BTS At Bavay - Interview with Head Distiller George
How long have you worked in the industry and what got you started in distilling?I’ve worked in hospo for 10 years, starting at the bottom as a glassy and worked...
How long have you worked in the industry and what got you started in distilling?
I’ve worked in hospo for 10 years, starting at the bottom as a glassy and worked my way up into managerial roles in cocktail bars. My friend bought a still from New Zealand 8 years ago so we started experimenting with self-taught techniques and the passion for distilling progressed from there.
What kind of distilling process do you use at Bavay?
We use quite traditional methods. We have a beautiful 500 litre pot still plus pot and column distillation for all eight of our core products. The North Queensland Molasses and molasses-based products and gins and vodkas are from a wheat spirit.
What makes it traditional distilling versus more modern methods?
We went big and opened with eight products which is massive for a distillery that's only just turned one. Copper is the original style of still and having the glass column is an addition that came a bit later. The pot column setup is the way to go.
What do you think makes the Bavay Taste so unique?
In terms of flavour, our ferments, the yeast strain we use and the length of our ferments, and the setup of the still with no chill filtration. Resting time for our gin is important as well. We use carbon filtration on the rum, so we’re getting these really oily, full-bodied spirits for with minimal sugars added and a lot of natural ingredients.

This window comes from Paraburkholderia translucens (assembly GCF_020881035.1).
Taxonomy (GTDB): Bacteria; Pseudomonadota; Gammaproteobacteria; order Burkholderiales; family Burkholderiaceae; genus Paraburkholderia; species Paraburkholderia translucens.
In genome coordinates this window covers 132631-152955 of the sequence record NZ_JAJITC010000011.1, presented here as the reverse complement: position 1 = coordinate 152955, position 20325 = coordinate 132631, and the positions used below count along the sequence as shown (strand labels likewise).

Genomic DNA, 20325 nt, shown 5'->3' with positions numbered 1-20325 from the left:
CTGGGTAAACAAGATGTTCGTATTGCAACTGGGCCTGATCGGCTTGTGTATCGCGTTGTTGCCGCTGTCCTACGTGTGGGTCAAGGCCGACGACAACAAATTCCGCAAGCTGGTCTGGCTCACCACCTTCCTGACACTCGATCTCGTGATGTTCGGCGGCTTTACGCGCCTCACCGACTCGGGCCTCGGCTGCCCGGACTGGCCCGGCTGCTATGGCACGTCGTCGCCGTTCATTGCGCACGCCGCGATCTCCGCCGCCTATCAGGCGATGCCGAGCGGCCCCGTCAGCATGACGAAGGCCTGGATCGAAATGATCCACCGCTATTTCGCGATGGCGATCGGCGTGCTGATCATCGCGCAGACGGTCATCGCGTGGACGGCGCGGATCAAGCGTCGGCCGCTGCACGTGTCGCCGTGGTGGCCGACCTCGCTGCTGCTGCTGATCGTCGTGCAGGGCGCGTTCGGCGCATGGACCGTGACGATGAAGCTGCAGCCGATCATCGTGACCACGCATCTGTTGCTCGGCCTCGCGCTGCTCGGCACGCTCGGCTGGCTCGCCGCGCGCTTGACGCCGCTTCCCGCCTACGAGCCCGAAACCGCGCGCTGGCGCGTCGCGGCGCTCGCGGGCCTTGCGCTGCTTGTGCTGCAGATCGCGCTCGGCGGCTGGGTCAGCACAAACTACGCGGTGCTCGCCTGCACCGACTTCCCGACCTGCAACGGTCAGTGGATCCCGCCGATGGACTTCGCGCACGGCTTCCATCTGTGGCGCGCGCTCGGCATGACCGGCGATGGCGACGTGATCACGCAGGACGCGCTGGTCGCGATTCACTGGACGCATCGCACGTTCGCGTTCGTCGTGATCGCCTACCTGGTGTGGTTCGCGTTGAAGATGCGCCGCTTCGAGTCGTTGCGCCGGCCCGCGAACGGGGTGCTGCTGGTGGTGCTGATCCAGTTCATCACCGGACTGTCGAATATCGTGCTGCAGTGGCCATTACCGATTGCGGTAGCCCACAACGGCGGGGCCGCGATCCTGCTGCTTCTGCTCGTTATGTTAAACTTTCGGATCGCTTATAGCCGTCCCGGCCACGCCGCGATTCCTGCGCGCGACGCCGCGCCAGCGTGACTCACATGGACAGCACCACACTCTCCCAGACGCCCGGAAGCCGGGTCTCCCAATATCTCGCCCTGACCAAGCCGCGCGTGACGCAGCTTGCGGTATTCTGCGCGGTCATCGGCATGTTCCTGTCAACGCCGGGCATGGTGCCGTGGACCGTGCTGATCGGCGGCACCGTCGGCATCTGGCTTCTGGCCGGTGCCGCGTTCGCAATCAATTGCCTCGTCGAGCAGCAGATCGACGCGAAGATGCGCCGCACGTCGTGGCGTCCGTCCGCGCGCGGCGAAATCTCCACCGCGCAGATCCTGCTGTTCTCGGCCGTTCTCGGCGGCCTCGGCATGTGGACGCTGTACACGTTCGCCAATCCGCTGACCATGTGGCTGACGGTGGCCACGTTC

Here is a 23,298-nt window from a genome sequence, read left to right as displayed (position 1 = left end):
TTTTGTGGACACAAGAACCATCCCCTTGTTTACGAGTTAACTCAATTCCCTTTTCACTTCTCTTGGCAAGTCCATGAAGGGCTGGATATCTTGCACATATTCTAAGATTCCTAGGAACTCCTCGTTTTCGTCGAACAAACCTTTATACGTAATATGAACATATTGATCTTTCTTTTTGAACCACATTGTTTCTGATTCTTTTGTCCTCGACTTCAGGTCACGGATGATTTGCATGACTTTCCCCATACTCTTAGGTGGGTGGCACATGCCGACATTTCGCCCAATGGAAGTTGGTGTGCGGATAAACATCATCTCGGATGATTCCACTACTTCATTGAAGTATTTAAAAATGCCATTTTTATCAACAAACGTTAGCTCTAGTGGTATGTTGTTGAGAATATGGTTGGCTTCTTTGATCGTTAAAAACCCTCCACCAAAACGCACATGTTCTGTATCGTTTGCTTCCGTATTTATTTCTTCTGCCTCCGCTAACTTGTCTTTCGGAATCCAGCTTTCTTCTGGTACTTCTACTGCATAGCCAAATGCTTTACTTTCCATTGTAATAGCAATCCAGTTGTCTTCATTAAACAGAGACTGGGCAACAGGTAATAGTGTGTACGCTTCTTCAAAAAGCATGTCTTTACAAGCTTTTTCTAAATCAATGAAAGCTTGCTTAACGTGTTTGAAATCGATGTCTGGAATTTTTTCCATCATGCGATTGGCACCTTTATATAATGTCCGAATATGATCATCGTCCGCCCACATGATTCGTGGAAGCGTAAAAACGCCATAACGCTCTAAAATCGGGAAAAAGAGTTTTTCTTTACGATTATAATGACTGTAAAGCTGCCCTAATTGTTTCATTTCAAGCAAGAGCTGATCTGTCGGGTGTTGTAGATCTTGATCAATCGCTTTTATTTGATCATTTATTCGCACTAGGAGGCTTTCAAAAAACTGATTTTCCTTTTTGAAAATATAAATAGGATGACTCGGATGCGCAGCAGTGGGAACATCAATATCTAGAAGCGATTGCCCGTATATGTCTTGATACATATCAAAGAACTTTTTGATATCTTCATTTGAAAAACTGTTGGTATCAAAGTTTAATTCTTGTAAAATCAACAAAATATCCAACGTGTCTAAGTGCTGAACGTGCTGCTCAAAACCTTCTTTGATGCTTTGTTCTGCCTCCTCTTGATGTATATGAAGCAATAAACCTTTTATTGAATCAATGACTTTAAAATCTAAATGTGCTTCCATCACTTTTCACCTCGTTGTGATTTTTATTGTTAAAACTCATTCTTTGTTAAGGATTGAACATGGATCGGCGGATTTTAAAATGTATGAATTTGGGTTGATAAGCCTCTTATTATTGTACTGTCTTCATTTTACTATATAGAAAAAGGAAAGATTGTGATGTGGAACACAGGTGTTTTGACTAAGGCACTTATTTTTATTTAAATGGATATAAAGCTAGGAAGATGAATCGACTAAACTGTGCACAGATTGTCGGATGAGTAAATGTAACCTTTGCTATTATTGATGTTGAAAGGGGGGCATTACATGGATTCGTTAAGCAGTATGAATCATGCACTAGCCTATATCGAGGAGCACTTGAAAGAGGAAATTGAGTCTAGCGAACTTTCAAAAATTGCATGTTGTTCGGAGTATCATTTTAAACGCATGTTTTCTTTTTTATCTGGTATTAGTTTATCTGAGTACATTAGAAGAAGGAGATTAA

What does the resting do exactly?
The reverse osmosis purified water to straight ethanol so it allows those alcohol and water molecules to combine, and you get some contraction over time. On some of the batches we do, it might contract up to 15 litres, as it reduces once everything has combined. It helps to soften the final profiles, it still tastes very raw for the first week, then from there it will start to settle.
What do you think people enjoy the most about Bavay Spirits?
They’re all individually unique, traditional and high quality, plus you can come and have the experience of seeing the production in person. People often don't know much about the history of spirits. All alcohol has an amazing history and is tied to important events in time. That's where my knowledge comes from.
What is your favourite Bavay Spirit?
For me the first time I diluted the Navy Strength Gin and tried it after it had rested, I thought it was one of the best Navy Strengths I’d ever had. And I’ve tried a lot of Navy Strength Gins. The feedback on the pink gin has also been amazing.
What spirit would you recommend for people new to Bavay?
Our London dry is a very classic mix of botanicals making it soft and palatable, from there you can start comparing against our other gins. A tasting paddle for both the rum and the gins would be the way to go as you can try a little of each.
If you were a Bavay cocktail which one would you be and why?
I’d be an Umami daiquiri. I’ve had the idea written down in my pocket for a couple of years now, and to be able to tie it all together with ingredients I’ve sourced and created. Spicy but classic. It’s not something you can really put into words, you just have to experience it.
Are there any rules to distilling?
All spirits have their own rules; in terms of our gin blending classes, we use less oak as we’re building from that classic Juniper base stock. When working with other botanicals and flavours, the world is your oyster, we’re very lucky in Australia to have so many botanicals available and combinations to try. I think that’s why we’re seeing more distilleries expand, we have such unique ingredients available to us, and so we’re all experimenting.
When blending and tasting, what are you looking for? Profiles, sensations, where it hits the palate?
When you’re trying to develop that profile for gin, there aren’t really any wrong ways to do it. You’ll want to have that hero ingredient for the direction you’re wanting to go; whether it’s citrus heavy or something a bit more spiced or earthy. Then create layers of complexity and lengthen the palate. Layering is important, because you have to think of how it’s going to feel on your palette.